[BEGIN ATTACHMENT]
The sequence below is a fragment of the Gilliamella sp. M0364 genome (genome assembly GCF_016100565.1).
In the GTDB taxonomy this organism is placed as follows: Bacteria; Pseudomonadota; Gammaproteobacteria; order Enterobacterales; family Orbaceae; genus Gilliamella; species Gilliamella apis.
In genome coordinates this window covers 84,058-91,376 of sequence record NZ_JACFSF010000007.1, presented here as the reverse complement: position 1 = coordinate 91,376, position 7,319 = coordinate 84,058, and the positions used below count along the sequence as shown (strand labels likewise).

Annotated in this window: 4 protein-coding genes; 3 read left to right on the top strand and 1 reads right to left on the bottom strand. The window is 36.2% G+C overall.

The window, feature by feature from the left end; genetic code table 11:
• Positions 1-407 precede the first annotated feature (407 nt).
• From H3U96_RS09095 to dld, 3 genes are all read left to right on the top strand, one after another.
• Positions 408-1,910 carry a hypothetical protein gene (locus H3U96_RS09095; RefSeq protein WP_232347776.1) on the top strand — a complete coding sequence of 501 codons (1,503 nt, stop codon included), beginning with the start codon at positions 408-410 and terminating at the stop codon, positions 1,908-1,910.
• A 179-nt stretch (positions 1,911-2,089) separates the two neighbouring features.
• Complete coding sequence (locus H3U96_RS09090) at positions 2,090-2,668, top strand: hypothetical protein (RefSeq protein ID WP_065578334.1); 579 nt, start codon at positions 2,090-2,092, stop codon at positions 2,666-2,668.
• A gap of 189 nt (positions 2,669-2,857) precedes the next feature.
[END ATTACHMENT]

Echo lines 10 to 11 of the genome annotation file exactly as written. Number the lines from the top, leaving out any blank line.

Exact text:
• Complete coding sequence (locus H3U96_RS09090) at positions 2,090-2,668, top strand: hypothetical protein (RefSeq protein ID WP_065578334.1); 579 nt, start codon at positions 2,090-2,092, stop codon at positions 2,666-2,668.
• A gap of 189 nt (positions 2,669-2,857) precedes the next feature.